A proven way to build long-term wealth is to seek out top-quality companies in beaten-down sectors, then hold them as their industries rebound.
Take railways, which find themselves in an uphill pull, thanks to the plunge in oil prices, which has slashed crude-by-rail shipments; the higher dollar, which has weighed on exports; and tough environmental regulations, which are kneecapping coal demand.
The effects were shown in fourth-quarter results from Union Pacific, which experienced revenue drops ranging from 7% to 31% in five of its six main shipping categories. The sole exception was automotive, which eked out a 1% gain.
But in cyclical businesses such as railways, one thing always rings true: Better days will eventually return. Meanwhile, these down periods are a good time for investors to make winning trades by picking up strong operators at attractive prices.
Enter Canadian Pacific Railway (CP) , which has 14,000 miles of track running from Vancouver, in Canada's west, to Montreal in the east and stretching down to major U.S. hubs such as Chicago, New York and Philadelphia.
For the past six months, the company has been focused on its $25 billion bid for Norfolk Southern. That deal would have created North America's biggest railway and given Canadian Pacific better access to busy ports in the Gulf of Mexico and along the Atlantic coast.
But Canadian Pacific walked away from the bid on April 11, after everyone from the U.S. military to FedEx and United Parcel Service came out against it, mostly over concerns that it would lead to poorer service and higher prices.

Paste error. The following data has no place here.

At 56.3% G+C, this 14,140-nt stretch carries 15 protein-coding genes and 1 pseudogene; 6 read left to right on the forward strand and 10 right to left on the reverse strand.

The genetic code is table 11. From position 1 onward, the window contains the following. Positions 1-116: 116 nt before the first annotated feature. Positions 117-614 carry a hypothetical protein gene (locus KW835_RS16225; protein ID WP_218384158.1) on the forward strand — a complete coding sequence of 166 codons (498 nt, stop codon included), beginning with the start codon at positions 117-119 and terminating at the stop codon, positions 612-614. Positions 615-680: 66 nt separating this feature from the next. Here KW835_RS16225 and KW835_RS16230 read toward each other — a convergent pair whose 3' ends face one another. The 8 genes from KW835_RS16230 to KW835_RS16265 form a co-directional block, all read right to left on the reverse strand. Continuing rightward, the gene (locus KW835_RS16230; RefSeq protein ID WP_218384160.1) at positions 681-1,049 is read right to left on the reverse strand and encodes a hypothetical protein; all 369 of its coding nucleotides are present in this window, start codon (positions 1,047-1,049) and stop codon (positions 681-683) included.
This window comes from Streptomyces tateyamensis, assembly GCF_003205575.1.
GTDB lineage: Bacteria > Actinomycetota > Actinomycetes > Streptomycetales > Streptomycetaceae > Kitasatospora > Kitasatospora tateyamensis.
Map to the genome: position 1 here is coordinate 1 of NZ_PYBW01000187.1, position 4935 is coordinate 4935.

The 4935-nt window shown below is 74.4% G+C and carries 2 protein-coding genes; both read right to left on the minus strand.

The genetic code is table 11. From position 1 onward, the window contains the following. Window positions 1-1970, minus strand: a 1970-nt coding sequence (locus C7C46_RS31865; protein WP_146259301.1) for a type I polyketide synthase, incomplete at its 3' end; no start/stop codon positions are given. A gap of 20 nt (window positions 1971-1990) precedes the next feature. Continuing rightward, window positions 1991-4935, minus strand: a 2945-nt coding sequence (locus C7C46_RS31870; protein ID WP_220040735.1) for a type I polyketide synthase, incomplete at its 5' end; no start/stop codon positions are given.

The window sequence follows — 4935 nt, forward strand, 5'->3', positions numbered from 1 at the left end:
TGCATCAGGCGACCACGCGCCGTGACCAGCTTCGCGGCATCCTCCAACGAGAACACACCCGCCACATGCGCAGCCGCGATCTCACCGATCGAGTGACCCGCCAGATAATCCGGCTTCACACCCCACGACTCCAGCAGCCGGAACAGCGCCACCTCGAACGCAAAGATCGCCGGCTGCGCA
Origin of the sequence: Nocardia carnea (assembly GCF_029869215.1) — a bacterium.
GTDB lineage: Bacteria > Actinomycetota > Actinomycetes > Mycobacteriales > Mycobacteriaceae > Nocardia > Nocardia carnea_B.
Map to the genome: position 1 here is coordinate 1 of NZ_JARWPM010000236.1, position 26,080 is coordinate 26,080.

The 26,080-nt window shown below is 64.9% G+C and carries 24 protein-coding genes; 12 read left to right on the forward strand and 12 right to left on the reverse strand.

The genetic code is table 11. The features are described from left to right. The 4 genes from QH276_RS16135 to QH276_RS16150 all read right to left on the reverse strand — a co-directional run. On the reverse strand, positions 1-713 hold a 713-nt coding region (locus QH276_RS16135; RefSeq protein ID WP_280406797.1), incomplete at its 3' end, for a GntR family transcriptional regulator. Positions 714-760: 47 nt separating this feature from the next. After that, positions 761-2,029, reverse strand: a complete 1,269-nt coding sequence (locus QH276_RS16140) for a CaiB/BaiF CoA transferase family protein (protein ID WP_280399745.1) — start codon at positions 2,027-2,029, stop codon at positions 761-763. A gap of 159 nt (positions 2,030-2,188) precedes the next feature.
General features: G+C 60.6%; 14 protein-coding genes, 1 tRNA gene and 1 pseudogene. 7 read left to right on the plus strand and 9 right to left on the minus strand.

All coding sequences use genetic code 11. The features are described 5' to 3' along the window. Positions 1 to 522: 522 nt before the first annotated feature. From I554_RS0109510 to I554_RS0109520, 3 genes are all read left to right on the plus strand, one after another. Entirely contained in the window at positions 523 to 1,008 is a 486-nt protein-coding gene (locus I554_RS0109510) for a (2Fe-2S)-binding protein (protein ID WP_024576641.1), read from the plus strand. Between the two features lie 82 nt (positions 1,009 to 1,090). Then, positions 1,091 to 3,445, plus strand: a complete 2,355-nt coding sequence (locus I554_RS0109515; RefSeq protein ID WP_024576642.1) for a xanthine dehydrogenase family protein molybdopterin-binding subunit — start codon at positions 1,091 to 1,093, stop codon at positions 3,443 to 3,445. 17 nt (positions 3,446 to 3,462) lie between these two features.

On the surface, that looks like bad news. But sometimes a failed takeover can be just the tonic a company needs to refocus on what it does best, and in Canadian Pacific's case, that is improving its efficiency and putting cash into investors' pockets.
When judging a railway stock, pay close attention to the operating ratio, which compares operating costs with revenue. The lower the ratio, the more efficient the railway.
For all of 2015, Canadian Pacific's operating ratio clocked in at 61%, and the company thinks that it can push that down below 59% this year.
That makes Canadian Pacific more efficient than CSX, at 72%; Norfolk Southern, at 74.5%; and Union Pacific, at 64%. In fact, the only operator left for Canadian Pacific to reel in is chief rival Canadian National Railway, the most efficient railway on the continent, at 57%.
That efficiency focus is paying off in higher profits, a rarity in railroads these days.
The average analyst estimate calls for a 6.6% rise in earnings per share when Canadian Pacific reports first-quarter results on Wednesday, despite a forecast for a 3% revenue decline. Compare that with Union Pacific, which is expected to post a 15% drop in earnings per share, and CSX, with a projected 13% decline.
And don't bet against Canadian Pacific surprising to the upside. The company has topped the consensus EPS forecast in each of the past four quarters by as much as 4.5%.
Now that its Norfolk Southern bid is off the table, Canadian Pacific will likely undertake a significant share buyback, helping increase earnings per share going forward because buybacks cut the number of shares outstanding. That would come on top of the $2.75 billion (Canadian) the company spent on repurchases last year.
The stock's forward price-to-earnings ratio is 12, below chief competitor Canadian National, and the stock trades at about $147. The median 12-month price target doesn't call for much upside, but the high end of the range is $164, which would represent a gain of about 11%.
That is entirely realistic, thanks to a likely buyback boost and the improving Canadian economy, which posted better-than-expected gross domestic product growth in January.
So don't wait. Climb aboard Canadian Pacific now.
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